Peptide Storage and Solubilization

Discover optimal Peptide Storage and Solubilization solutions for research and laboratory applications.

Learn best practices and techniques of Peptide Storage and Solubilization solutions to ensure the stability and efficient use of peptides in your experiments. Explore reliable methods for peptide storage, handling, and solubilization, enhancing the integrity and efficacy of your peptide-based studies. Elevate your research with expert guidance on peptide management.


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All products marked “keep cool and dry” should be stored frozen, preferably at -20°C. Most peptides, when stored below -10°C, will remain stable for several years. Storage in buffer is not recommended. We could provide the peptide in aliquots for you.

When using a frozen product, the bottle or vial should be allowed to warm to room temperature in a desiccator containing fresh desiccant before opening. This process can take an hour or more from -20°C, depending on the pack size. Failure to do this can cause condensation to form on the product when the bottle or vial is opened and will greatly reduce the stability of the material. Once opened, the required quantity should be weighed out and the vial or bottle re-sealed immediately to prevent absorption of water.

Solubilization of Peptides

Use only a small amount of peptide to test for solubility. Only when the peptide has been fully dissolved, should the buffer salts be added and the solution diluted to its final concentration.

  1. The main problem associated with the dissolution of a peptide is the formation of aggregated secondary structures. Although this is more pronounced with hydrophobic peptides, it is liable to occur with all except the shortest peptides, irrespective of polarity. Therefore, the first rule is to try to dissolve the peptide in sterile, distilled or deionized (and if possible, oxygen-free for peptides containing cysteine, methionine, tryptophan) water.
  2. If the peptide is insoluble in pure water, sonication may help break up any particles and increase the rate of dissolution, though sonication can cause warming of the solution and degradation of the peptide.
  3. To recover this first sample of peptide, use lyophilisation.
  4. If the peptide contains many basic amino acids, use an aqueous acetic acid (1 to 10 %) solution, with or without sonication. For very hydrophobic peptides, use a 50 % aqueous acetic acid.
  5. If the peptide has many acidic amino acids, use an aqueous ammonia (1 to 10 %) solution, or a volatile basic buffer (up to pH 8) such as N-ethylmorpholine acetate or bicarbonate, with or without sonication. The pH may have to be adjusted before chromatography.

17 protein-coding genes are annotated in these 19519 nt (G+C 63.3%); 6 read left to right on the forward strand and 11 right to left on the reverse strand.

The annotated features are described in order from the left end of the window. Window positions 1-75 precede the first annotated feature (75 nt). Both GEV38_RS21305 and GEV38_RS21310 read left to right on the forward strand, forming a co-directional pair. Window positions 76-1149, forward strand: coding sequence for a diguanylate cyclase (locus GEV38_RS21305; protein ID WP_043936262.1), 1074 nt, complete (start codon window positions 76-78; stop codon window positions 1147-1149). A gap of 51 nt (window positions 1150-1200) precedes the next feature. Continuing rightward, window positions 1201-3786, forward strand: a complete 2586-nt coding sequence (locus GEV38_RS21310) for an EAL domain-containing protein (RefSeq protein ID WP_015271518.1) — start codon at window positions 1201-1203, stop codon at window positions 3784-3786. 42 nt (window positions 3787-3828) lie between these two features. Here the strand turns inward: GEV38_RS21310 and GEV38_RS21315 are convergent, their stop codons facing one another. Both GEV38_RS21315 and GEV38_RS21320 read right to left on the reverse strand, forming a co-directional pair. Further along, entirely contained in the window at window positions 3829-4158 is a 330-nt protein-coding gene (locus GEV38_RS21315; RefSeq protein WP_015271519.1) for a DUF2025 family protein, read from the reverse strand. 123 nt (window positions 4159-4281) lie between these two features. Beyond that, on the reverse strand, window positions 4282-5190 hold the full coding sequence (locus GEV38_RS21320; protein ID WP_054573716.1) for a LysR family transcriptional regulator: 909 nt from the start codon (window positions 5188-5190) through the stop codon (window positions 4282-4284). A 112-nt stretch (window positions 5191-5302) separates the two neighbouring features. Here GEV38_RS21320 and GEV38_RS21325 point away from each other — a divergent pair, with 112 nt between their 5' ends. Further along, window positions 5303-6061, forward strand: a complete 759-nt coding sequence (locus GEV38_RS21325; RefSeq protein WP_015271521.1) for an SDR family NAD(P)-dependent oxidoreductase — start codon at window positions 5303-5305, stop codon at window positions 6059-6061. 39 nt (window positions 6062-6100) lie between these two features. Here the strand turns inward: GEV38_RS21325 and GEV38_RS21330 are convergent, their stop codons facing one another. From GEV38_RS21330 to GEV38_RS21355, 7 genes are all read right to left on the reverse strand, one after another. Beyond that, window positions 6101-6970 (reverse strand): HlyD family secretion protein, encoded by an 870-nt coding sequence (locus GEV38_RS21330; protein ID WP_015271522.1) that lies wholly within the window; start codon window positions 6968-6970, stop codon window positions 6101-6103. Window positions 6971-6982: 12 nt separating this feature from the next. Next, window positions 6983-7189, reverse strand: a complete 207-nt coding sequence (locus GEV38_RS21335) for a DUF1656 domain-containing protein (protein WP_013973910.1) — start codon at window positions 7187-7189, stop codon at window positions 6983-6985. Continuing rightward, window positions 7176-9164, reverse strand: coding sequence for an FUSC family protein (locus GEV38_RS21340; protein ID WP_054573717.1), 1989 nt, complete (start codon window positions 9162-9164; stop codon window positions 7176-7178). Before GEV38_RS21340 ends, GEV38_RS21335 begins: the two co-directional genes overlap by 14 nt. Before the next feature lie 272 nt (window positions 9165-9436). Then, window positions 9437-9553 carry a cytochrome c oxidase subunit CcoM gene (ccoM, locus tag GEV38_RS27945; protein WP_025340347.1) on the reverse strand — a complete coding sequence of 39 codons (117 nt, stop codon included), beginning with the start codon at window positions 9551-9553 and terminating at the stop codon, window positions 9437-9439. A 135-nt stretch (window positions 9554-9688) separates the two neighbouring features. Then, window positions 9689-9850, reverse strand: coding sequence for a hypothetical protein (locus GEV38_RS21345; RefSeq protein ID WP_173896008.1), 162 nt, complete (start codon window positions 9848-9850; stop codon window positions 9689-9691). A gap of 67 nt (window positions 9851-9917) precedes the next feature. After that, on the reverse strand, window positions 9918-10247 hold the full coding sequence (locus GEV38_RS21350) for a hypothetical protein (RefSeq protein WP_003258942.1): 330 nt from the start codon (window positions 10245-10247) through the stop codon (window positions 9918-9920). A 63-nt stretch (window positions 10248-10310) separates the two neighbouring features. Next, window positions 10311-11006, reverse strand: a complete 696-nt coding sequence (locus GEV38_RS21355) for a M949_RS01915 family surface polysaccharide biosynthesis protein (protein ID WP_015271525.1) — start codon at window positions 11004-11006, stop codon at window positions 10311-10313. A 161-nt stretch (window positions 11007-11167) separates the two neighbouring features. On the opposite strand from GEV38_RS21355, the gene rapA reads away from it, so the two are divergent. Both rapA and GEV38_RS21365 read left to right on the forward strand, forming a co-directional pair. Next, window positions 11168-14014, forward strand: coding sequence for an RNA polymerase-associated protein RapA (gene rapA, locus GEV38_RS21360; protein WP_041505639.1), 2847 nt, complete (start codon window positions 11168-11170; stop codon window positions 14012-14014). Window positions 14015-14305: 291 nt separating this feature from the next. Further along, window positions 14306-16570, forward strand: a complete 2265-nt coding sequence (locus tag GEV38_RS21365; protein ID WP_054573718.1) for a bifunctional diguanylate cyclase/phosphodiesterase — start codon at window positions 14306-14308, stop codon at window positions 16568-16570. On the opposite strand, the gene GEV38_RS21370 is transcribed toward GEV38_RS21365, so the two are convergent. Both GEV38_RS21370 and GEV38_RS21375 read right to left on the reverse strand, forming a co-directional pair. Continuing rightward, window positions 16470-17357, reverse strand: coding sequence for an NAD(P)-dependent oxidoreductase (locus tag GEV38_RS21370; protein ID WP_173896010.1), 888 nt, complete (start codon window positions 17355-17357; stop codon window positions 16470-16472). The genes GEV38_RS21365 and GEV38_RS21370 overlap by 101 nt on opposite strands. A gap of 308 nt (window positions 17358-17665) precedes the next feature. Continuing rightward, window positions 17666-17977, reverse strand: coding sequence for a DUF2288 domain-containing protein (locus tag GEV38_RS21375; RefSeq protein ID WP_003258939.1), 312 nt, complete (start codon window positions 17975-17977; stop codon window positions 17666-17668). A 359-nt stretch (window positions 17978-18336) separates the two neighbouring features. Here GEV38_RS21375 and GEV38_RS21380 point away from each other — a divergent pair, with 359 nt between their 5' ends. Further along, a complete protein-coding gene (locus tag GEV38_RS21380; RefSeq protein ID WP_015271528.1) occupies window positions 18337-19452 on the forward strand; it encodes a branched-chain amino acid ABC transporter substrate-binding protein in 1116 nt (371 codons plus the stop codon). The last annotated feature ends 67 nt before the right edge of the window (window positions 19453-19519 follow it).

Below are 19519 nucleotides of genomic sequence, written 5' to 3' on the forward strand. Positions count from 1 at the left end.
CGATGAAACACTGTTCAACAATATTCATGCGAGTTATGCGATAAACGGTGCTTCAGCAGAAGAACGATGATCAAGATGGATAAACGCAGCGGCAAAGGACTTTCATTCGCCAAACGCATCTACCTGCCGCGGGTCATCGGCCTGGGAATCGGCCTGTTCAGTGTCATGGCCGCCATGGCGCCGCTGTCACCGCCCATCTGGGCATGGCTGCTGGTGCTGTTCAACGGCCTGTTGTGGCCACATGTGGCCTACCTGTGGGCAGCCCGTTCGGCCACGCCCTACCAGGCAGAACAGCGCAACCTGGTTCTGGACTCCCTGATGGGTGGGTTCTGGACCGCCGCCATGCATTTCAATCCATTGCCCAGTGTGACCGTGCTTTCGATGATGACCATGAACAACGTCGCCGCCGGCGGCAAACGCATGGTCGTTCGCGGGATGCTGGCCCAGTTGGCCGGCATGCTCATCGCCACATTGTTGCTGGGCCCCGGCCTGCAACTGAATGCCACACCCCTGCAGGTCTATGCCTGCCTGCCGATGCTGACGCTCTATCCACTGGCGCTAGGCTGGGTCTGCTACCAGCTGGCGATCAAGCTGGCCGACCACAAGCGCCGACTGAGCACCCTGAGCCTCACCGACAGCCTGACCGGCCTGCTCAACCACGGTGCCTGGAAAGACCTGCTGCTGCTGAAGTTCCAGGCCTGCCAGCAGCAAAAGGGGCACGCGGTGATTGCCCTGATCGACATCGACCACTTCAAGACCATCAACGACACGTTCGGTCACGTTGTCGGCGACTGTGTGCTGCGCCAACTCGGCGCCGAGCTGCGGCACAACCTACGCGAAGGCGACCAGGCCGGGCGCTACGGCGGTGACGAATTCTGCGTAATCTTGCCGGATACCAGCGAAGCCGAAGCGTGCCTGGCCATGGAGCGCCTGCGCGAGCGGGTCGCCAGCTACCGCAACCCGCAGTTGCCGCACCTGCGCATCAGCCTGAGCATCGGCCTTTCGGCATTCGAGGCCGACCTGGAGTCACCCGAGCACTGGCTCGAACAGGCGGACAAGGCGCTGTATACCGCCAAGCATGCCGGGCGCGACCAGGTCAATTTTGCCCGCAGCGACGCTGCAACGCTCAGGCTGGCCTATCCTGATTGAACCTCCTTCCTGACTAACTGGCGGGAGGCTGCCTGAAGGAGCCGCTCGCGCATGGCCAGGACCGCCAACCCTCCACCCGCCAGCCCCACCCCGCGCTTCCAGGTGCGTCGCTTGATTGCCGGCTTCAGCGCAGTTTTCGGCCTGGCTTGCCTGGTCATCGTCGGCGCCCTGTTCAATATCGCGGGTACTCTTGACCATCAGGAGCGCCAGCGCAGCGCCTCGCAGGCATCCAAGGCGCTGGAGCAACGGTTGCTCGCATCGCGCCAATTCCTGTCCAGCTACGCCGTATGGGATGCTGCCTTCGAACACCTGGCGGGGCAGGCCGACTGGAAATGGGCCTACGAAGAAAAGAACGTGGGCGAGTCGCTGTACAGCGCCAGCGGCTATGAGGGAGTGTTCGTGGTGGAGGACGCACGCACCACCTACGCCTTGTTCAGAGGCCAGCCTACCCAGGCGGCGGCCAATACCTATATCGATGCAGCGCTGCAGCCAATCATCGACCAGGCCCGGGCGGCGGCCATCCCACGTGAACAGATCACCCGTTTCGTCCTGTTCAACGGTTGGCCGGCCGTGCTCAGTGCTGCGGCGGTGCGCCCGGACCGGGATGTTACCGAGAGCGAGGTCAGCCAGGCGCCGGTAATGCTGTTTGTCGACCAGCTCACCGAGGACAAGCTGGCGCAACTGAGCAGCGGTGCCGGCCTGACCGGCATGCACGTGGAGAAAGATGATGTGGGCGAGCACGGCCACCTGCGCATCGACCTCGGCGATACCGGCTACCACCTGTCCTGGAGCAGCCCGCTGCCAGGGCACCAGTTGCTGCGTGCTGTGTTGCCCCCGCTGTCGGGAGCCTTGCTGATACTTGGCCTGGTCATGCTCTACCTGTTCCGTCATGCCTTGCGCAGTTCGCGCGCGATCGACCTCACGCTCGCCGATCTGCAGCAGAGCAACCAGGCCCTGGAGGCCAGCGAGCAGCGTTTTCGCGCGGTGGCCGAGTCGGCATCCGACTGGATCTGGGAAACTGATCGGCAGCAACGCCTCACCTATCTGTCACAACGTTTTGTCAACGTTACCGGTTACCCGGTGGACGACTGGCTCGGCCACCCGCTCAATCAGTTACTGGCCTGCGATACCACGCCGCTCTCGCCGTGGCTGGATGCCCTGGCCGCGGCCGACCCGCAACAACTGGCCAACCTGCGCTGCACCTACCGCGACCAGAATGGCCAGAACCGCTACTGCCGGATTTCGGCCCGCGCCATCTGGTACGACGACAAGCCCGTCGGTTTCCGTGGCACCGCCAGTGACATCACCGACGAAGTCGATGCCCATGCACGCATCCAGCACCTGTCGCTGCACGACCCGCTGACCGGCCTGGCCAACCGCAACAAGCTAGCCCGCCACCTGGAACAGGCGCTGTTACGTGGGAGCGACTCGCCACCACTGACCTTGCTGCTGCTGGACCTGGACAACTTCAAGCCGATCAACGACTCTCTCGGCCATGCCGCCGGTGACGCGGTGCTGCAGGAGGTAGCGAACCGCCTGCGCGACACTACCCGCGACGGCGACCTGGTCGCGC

6. Propanol and acetonitrile can dissolve some medium-sized peptides. If the peptide is to be injected onto a column, the amount of organic solvent, especially propanol, must be kept small, or retention time will be greatly affected.
  7. If the peptide is highly hydrophobic with aromatic or hydrocarbon-like side chains, such as valine, leucine, isoleucine, methionine, phenylalanine, tyrosine, alanine or if the peptide is neutral, use a chaotropic agent such as DMF or DMSO, added drop by drop until the peptide dissolves.
  8. If the peptide does not dissolve with the above organic solvent, it may require TFA or formic acid
    1. High concentration of chaotropic salts helps to dissolve the peptide by breaking up the secondary structures.
    2. Chaotropic agents are suitable for preparing solutions for analysis, but may interfere with a biological system used for the study of the peptide.
    3. With reverse-phase chromatography, the DMF will elute with the buffer front.


Peptides in solution are much less stable than lyophilized peptides. If you need to store peptides in solution, follow these guidelines for best results:

  1. It is recommended that the stock solution be aliquoted upon arrival to prevent degradation caused by repeated thawing and freezing. Thaw only what is needed and discard any unused portion.
  2. Sterile filter before storing to prevent bacterial contamination.
  3. Maintain peptides in an oxygen-free environment as peptides containing cysteine, methionine, tryptophan, glutamine and asparagine are susceptible to oxidation and have limited shelf life.

Peptides have a wide range of properties, which the above guidelines may not address.